For decades, travelers debated whether it was politically correct to visit the southeastern Asian country we used to call Burma but that today is called Myanmar. A military dictatorship ran the country and kept a Nobel Peace Prize winner under house arrest.
But over the last couple of years, the military has loosened its grip on things and freed Aung San Suu Kyi who subsequently won an election to a government post. Citizens can now access the Internet and the local press enjoys a bit more latitude.
Myanmar isn’t a poster child for democracy or freedom. But it’s being accepted by the world community, and visiting is no longer something most people debate. Myanmar says it doesn’t want mass tourism to overrun the country, and there seems to be no danger in that. Next-door-neighbor Thailand probably earns as much money from tourism in two weeks as Myanmar makes in a year.
And, yes, the government or friends of the government own or control many of the places tourists visit. If you go, I’d encouraged you to spend money on local small businesses and restaurants. I’d also suggest a guided tour by a company such as Audley that’s had a lot of experience taking travelers to Myanmar.
Earlier this month, American Airlines rather abruptly changed its requirements for cashing in miles for frequent flyer tickets. There’s some good news, but, as you might guess, there are some downsides to the new rules, as well.
American stopped offering a stopover with an award ticket. You used to be able to get an award ticket for, say, New York to Paris and back. And then you could add another leg from your home base for travel on a future date to, say, Hawaii or Los Angeles.
American had a great award called a Oneworld Explorer Award that allowed you to go around the world on a leisurely schedule for not-too-many miles. That award disappeared overnight.
With the American/US Airways merger, the option of cashing in 90,000 miles on US Airways for a round-trip, business class ticket to North Asia disappeared, too; now it’ll take 110,000 miles—a 22% increase.
This change, however, might be considered a positive: Instead of two award levels for a ticket there are now three. So if you can’t get a ticket for the fewest number of miles—25,000 for a domestic ticket—you’ll have two more higher options rather than just that one, 50,000-mile option.
We’ll see how that goes.
Based on my conversations with hotel executives, I can tell you they expect you’ll pocket all those little amenities. It’s built into your room price, so you’re not stealing.
But some amenities are better than others, and AirfareWatchdog recently listed some of the better brands.
Check into a W hotel, and you’re likely to find good stuff from Bliss, the New York spa to the hip. Among the six Bliss products should be Bliss Fabulous Foaming Face Wash. That’s the brand name, not my endorsement of it.
JW Marriott and Mandarin Oriental hotels boast an exclusive line called Aromatherapy Associates from London, and Fairmont properties offer Le Labo’s Rose 31 line.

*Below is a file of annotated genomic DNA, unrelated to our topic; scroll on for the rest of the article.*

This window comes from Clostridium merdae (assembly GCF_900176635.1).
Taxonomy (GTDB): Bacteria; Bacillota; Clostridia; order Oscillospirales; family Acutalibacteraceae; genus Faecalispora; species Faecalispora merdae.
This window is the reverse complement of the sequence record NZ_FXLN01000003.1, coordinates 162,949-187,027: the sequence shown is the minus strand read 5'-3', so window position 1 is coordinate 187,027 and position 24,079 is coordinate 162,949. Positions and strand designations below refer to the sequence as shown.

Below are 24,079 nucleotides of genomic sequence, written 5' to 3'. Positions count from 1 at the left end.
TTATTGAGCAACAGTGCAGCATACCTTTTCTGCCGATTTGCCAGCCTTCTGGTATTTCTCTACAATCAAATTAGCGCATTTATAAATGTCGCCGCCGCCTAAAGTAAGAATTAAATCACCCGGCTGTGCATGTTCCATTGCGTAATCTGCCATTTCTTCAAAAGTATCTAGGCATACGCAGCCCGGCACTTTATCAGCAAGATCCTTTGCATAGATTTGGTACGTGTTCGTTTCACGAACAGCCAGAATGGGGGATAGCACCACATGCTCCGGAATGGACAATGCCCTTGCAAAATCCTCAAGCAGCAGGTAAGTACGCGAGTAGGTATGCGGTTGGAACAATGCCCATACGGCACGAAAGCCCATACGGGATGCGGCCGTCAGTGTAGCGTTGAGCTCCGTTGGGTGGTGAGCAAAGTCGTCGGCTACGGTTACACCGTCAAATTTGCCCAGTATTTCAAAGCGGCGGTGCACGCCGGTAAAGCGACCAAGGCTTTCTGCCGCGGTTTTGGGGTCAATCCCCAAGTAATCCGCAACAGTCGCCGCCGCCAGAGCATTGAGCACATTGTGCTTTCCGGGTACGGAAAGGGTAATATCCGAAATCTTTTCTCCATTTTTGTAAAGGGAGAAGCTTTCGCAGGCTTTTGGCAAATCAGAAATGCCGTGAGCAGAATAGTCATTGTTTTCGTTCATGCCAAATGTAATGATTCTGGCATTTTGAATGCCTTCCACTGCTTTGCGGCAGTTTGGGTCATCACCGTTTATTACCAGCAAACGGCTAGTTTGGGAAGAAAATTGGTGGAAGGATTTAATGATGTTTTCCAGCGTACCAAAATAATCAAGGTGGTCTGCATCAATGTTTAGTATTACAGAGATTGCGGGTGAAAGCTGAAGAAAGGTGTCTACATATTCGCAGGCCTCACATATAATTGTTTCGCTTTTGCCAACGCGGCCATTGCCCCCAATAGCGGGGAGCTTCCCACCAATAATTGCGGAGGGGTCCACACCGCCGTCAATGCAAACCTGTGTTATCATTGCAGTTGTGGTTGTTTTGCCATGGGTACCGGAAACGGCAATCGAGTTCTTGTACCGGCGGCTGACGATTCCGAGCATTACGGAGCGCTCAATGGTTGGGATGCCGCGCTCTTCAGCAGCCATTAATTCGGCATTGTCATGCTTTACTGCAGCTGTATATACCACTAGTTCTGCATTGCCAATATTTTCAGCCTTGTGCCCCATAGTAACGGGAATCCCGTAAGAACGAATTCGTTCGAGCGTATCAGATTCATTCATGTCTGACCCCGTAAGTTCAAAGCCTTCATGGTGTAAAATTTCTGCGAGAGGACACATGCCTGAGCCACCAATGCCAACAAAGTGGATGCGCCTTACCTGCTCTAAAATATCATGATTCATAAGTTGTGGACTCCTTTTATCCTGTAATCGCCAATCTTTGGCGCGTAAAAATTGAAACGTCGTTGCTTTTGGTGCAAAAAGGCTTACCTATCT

You can often order additional product from the manufacturer or even from the hotel. And sometimes you might score something really special. Check into the Carmel Valley Ranch in northern California, for example, and you’ll find a soap made of fresh-pressed lavender that’s harvested from the more than 7,500 lavender plants that grow on the property.
When it comes to the average age of an airline’s fleet, the airlines from the United Arab Emirates are the newest. Airlines such as Etihad from Abu Dhabi and Emirates out of Dubai generally boast the newest, latest jets. The US is way behind.
Blame it on years of losing money or the size of their fleets. But when you step onto a US airline, you’ll likely be flying on some old metal unless you’re flying Virgin America whose fleet’s average age is five years. The average age of Delta’s planes is three times that–about 17 years. United and American Airlines have fleets that average 13.6 years in age
Virgin isn’t the only one with newer planes. Spirit Airlines is right behind Virgin with a fleet whose average age is 5.2 years. And JetBlue is 7.4 years.
Virgin and JetBlue are newer airlines than Delta, American or United, so their planes are newer. But does this make a difference to you, the passenger?
It might mean a plane’s entertainment system isn’t cutting edge, but on the important question of safety, you’re very safe in older aircrafts because they’re regularly inspected for defects and their critical parts are constantly upgraded.
Two luxury travel web sites are drumming up some publicity with a search for a discerning traveler willing to spend a year traveling to the world’s most luxurious destinations and filing brief resorts on how they’re doing.
VeryFirstTo is a web site that strives to tell subscribers—it’s free, by the way—when new, high-end stuff comes on market. A new fragrance, watch, tie, or hotel—VeryFirstTo alerts you so you can keep up with the keeper uppers. LTI stands for Luxury Travel Intelligence, a site that promises to “empower the affluent traveler.”
Both sites want a person of refinement who appreciates the best in life and can give it a sniff. You’ll travel the world for a year with a budget of a cool million dollars. You’ll check out the new Aman hotel in Venice, eyeball the crowd at the newly expanded Hakkasan nightclub at the MGM Grand in Vegas, and spend some time at Richard Branson’s private island home and resort on Necker Island (pictured) in the Caribbean to see if, as the press release says, the food “has improved.”
The downside: You don’t get paid. Here’s where to find more details.